If you’ve been following sports on a national level even a little bit, you’re aware NBA basketball has wrapped for the year having enjoyed a historic season. However, what you might not have known is that the WNBA is celebrating its twentieth anniversary in 2016, a historic moment in its own right. This knowledge gap is probably due to the unfortunate difference in popularity between men’s and women’s professional basketball. Attended and reported-on a fractional amount compared to the men’s game, women’s basketball toils in the shadow of the NBA behemoth.
Interestingly, with the college basketball attendance statistics for the past season having recently been released by the NCAA, there is hope that this same disparity doesn’t have to exist at the collegiate level as well. Looking at the attendance breakdowns, there are examples of successful women’s teams outdrawing their male counterparts and pulling strong numbers despite the mediocre attendance averages of the school’s men’s team.
The top five women’s basketball attendance averages were South Carolina (14,364), Tennessee (10,412), Iowa State (9,833), Louisville (9,503) & UConn (8,920). As observed by D1Ticker.com, only Louisville had both their men’s and women’s teams in the top five. Expanding on this, the second smallest disparity following Louisville in national attendance between a top women’s team and its male counterpart was Iowa State (3rd/16th). This would suggest there is little-to-no correlation between average attendance for the women’s team and average attendance for the men’s.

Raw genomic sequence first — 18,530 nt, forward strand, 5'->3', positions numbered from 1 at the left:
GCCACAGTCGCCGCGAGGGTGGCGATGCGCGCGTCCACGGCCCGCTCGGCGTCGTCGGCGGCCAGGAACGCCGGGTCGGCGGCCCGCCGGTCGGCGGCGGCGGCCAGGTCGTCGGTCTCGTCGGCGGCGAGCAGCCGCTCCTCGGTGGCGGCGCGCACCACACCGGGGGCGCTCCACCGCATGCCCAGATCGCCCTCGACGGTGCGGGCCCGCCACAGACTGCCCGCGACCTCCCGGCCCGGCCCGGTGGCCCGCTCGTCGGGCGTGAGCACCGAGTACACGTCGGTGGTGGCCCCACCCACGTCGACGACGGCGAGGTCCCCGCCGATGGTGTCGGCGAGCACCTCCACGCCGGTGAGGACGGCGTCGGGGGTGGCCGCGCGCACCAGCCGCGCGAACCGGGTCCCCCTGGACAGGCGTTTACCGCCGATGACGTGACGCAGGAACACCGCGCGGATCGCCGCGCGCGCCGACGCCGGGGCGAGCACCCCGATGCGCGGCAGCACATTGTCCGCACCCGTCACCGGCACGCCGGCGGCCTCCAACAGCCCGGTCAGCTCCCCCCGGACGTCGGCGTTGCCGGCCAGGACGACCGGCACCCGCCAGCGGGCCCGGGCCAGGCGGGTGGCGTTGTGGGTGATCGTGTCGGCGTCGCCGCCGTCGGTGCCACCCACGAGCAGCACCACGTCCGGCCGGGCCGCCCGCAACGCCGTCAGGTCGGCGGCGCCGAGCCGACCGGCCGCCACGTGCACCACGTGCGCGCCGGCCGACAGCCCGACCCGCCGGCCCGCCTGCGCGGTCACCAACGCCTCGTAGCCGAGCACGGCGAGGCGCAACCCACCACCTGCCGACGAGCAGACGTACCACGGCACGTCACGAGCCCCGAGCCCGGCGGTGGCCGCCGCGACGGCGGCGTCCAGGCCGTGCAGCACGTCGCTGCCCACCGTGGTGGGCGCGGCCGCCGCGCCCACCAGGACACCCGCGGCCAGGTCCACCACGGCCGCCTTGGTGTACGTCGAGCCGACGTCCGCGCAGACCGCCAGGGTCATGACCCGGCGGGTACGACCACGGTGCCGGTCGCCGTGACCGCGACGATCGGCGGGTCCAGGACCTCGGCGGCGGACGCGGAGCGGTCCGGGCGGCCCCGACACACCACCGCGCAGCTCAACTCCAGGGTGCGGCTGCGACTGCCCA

|Women’s Natl. Attendance Rank||School||Women’s Avg. Attendance per Game||Men’s Natl. Attendance Rank|
Instead, a strong culture of winning within the women’s program itself seems to be a major determinant of attendance. Of the top five most attended women’s basketball programs, three ended the season ranked in the top eight in the AP poll, and Tennessee received top 25 votes but also has a storied history with eight national championships. Iowa State, which fell out of the AP top 25 this past season, hasn’t ranked outside the top 5 in average attendance since 2006 and can claim a legitimate legacy in its own right.
All this to say, in the midst of the NBA Finals overshadowing the WNBA’s platinum anniversary and men’s March Madness growing in popularity every year, women’s college basketball teams should take heart that their popularity is solely in their own control. If a strong culture of winning and attendance are created, the fans will come. This is easier said than done, but certainly beats being reliant on a different team for excitement around a sport.